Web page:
“they are unable to find suitable business successors that would meet their standards, and the customers’ standards."

Now I still recall being very impressed during my early years at Starbucks when the founders said (and meant) that they'd rather be out of a given coffee than substitute a lesser grade, but here we have a business that's been around for over a century that would rather close than inflict a watered down or corporately co-opted version of itself on its customers. 

How do you build a brand that can last a hundred years? When you say "quality without compromise" do you mean it, and if so do you mean it just for employees and farmers, or do you include customers in the equation to such a degree that you'd rather shutter your doors than bilk them? All worthwhile questions to ponder as we mark the end of the real beginning of great coffee and tea in America. 

Saturday, May 18, 2013

Traceability, Certification & Elitism

I just finished reading this excellent article in the New York Times. It's inspired by the tragic garment factory collapse in Bangladesh, but the implications are much broader, and of course I naturally thought of coffee when I read this:

"Mysterious origins are a hidden cost of cheap things....To have money today is often to acquire the right to know which person knitted your sweater or which farm bred the pigs in your chorizo. To be without money is to buy from a placeless netherworld and to be told to take it or leave it, no questions asked. 

It's a strange reversal. For most of history, the poor would have eaten the local pigs and known the origin of their socks, and the rich had better access to a global marketplace. But changing elite tastes and the relentless efficiency of supply chains have slowly inverted tastes: In many categories, the poor now buy from the exotic unknown, and the rich insist on what can be traced..."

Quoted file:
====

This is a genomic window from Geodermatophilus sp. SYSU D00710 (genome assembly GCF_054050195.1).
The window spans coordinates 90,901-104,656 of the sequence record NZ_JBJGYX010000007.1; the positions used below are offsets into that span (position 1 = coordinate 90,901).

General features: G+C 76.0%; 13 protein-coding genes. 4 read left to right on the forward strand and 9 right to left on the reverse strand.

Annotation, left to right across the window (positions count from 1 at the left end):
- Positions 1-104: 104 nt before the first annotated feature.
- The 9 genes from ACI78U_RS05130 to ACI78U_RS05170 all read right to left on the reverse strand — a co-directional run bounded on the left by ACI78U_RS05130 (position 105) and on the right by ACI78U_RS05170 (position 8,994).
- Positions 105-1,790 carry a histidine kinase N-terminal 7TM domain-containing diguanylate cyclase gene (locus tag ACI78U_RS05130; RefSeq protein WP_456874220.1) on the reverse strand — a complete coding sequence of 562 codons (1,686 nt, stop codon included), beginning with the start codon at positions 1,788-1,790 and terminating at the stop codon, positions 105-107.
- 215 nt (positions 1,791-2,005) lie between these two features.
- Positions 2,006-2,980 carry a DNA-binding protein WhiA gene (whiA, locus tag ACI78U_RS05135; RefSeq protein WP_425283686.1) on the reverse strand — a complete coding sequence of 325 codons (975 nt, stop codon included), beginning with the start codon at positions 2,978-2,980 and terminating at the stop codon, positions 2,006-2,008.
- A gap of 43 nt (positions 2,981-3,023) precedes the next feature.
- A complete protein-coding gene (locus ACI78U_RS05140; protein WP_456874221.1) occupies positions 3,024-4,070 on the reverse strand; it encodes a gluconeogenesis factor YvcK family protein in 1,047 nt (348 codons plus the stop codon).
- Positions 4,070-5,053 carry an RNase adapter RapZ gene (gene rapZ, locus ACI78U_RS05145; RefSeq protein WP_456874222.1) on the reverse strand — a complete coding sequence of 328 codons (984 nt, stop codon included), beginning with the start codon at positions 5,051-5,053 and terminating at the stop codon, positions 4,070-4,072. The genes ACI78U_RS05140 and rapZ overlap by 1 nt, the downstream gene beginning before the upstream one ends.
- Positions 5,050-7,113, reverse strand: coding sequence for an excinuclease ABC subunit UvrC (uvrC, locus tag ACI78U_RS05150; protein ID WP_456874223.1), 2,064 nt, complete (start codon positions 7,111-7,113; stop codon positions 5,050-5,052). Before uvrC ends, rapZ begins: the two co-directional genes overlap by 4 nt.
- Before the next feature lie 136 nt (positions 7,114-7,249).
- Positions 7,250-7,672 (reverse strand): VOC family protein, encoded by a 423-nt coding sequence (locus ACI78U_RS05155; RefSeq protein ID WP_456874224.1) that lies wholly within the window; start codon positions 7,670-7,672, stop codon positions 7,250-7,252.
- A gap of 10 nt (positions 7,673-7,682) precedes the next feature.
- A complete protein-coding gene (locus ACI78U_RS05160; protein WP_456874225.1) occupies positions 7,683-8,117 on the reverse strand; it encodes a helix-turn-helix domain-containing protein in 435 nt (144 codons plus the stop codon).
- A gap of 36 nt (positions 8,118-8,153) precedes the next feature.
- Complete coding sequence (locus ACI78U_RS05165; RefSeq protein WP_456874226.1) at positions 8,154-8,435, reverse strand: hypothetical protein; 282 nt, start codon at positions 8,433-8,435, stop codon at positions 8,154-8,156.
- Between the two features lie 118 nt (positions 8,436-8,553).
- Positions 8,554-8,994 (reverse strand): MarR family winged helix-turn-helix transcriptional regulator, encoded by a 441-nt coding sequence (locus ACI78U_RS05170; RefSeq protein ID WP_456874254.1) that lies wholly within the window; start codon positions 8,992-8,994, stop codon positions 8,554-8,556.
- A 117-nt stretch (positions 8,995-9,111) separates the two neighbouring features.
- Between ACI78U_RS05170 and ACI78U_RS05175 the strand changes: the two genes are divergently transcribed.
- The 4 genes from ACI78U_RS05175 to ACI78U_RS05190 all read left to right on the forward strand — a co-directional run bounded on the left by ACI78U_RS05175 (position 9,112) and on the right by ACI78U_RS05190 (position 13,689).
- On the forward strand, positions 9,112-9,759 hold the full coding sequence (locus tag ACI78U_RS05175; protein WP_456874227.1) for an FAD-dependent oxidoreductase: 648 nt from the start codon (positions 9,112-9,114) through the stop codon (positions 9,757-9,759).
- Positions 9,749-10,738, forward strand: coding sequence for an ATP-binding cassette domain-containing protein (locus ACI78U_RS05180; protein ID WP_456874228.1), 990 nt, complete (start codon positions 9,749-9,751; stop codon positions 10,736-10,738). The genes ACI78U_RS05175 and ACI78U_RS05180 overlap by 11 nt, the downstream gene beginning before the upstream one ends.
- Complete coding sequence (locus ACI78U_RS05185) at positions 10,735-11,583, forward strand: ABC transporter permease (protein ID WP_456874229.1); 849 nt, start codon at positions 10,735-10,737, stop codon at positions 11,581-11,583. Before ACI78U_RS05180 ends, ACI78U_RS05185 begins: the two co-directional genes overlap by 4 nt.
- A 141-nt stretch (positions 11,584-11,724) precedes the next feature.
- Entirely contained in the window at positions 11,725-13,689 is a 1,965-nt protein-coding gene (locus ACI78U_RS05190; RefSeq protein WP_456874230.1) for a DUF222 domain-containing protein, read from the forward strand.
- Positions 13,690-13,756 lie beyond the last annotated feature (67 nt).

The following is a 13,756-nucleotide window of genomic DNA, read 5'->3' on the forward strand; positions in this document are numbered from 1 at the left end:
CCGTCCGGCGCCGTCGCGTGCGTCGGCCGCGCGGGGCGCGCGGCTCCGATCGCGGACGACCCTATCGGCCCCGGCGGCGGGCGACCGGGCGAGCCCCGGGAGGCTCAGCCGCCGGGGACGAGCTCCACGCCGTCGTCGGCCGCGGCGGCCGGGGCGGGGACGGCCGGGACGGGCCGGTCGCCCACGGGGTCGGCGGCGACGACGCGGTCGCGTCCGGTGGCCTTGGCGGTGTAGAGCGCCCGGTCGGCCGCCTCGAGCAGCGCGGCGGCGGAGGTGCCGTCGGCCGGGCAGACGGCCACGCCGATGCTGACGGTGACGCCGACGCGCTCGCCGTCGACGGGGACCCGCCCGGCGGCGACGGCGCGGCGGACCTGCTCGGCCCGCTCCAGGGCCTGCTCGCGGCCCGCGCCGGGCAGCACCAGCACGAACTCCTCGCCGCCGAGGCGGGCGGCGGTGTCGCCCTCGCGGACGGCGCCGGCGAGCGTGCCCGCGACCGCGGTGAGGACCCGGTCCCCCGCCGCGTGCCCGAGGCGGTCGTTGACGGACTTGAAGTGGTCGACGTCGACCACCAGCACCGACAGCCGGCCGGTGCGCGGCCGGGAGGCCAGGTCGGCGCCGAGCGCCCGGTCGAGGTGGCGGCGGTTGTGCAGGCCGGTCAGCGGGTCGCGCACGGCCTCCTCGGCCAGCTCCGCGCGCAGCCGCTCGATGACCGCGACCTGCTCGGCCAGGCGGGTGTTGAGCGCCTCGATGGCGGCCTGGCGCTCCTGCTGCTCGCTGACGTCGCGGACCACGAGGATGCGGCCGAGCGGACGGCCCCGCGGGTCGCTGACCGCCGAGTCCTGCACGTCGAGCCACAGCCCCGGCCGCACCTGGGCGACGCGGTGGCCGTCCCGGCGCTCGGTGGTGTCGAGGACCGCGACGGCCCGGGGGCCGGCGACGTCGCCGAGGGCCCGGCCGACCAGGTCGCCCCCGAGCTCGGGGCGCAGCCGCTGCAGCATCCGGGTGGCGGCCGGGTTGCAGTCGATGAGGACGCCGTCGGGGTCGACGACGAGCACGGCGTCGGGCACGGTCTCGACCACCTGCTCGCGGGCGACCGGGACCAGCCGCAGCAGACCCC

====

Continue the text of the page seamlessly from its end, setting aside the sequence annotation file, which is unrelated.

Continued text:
My friend Tim Castle wrote recently about the sloppy surface-skimming that characterizes media coverage of various coffee certification schemes, but in my view he (uncharacteristically!) doesn't go far enough in the case of the Fair Trade and Organic certifications, which are rife with corruption and abuse. More interestingly still is what, if I'm not misreading it, looks like an unqualified endorsement of the so-called Direct Trade model. 

Returning to the themes raised in the Times article, here's a representative single origin offering from a highly-touted Third Wave roaster. The asking price - nearly $28.00 per pound* is quite typical of their offerings. 

Now considering that many estimable specialty coffee companies are profitably selling stellar single-origin coffee for $14.00 or less per pound, one wonders what the pie chart disclosing exactly who gets what from the $28 (which presumably any self-respecting Direct Trade roaster would be happy to share as part of their much-touted transparency and fairness ethos) would look like. It certainly doesn't have to do with "direct" trade per se as larger companies like Starbucks, Peets, Illycaffe and the like trade much more directly (that is to say, with fewer intermediaries needed and no need for exporters to act as tour guides and educators or importers to act as banks and shipping facilitators) than do smaller players who aren't buying all of their coffees in full containers. Maybe it's the cost of amortizing all of those farm visits, glossy web sites and Cup of Excellence bids over so few pounds that accounts for the doubling of costs to the consumer.....